What: Red Bank High School open house
When: 2-4 p.m. Aug. 5
Where: 640 Morrison Springs Road, Red Bank
After investing countless man-hours and $50,000 into a weeklong cosmetic renovation, organizers are about ready to hand Red Bank High School back to its faculty and students.
Hundreds of volunteers worked in about 45 classrooms in the decades-old school over the past week, leaving behind fresh paint, new whiteboards and clean desks.
"The old girl needed a face-lift. And she got one. And she deserved one," said Linda Boran, a Red Bank teacher of more than two decades.
The renovation project was organized by parents and community members and relied on the help of area churches and businesses, alumni, parents, teachers and students.
"There's always been a lot of school pride here," Boran said. "But for me, it's been great to see so many parents, community leaders, alumni and kids converge on this place in a week. It's just been a blessing for me."
Boran said many current students and recent graduates were on hand throughout the week. One painted a mural in the senior lounge, another continues to inventory all the school's trophy cases and the student council cleaned and painted the faculty lounge.
"Part of their sweat is in this," Boran said. "A lot of the kids are buying into it and are going to support the school."
Project manager Barri Harper, who also worked on two similar renovations at Normal Park Museum Magnet School, said volunteers would have all the major paint work wrapped up Saturday, with teachers doing some of their own touch-ups. Volunteers will continue to clean out supplies and put the finishing touches on classrooms as they work up to a community open house on Aug. 5.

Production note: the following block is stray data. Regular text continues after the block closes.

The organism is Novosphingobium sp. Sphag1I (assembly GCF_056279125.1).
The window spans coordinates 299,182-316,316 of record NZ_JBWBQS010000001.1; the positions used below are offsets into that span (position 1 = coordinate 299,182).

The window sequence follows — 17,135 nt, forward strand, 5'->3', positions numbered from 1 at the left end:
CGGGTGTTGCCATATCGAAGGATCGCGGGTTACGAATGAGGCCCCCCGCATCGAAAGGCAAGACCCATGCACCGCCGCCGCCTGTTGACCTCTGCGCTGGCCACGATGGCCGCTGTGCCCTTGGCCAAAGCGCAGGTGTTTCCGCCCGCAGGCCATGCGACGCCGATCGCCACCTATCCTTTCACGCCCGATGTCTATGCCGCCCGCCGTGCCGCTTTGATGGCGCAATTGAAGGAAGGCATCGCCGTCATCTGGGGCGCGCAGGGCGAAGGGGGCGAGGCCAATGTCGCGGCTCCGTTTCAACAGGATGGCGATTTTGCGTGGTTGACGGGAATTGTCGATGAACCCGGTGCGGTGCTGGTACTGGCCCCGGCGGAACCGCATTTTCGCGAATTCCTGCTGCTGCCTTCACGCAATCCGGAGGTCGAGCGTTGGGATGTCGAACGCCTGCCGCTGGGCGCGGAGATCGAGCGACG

Harper said the donations of cash, food, labor and supplies from local groups, businesses and churches have been a huge help to the massive project.
"We've had a good turnout, and a lot of people helped out. It's really been a group effort," he said.
The classroom renovations were just the first of several planned improvement efforts for the Red Bank campus. Workers will hang new solar shades once they arrive from the manufacturer in the fall.
Harper said that as fundraising continues, volunteers hope to repair about 1,000 of the school's lockers and to landscape and rehabilitate a metal overhang outside. Some of the outdoor work is on hold until major construction begins to wind down at the new Red Bank Middle School, being built just behind the high school.
Marian Willett, whose three children graduated from Red Bank in the 1970s, spent several days working in classrooms as part of a group from Red Bank United Methodist Church. She said children are the future and they deserve a nice learning environment.
"I'm just thrilled for the children to come back and see what's been done," she said.
Kevin rejoined the Times Free Press in August 2011 as the Southeast Tennessee K-12 education reporter. He worked as an intern in 2009, covering the communities of Signal Mountain, Red Bank, Collegedale and Lookout Mountain, Tenn. A native Kansan, Kevin graduated with bachelor's degrees in journalism and sociology from the University of Kansas. After graduating, he worked as an education reporter in Hutchinson, Kan., for a year before coming back to Chattanooga. Honors include a ...
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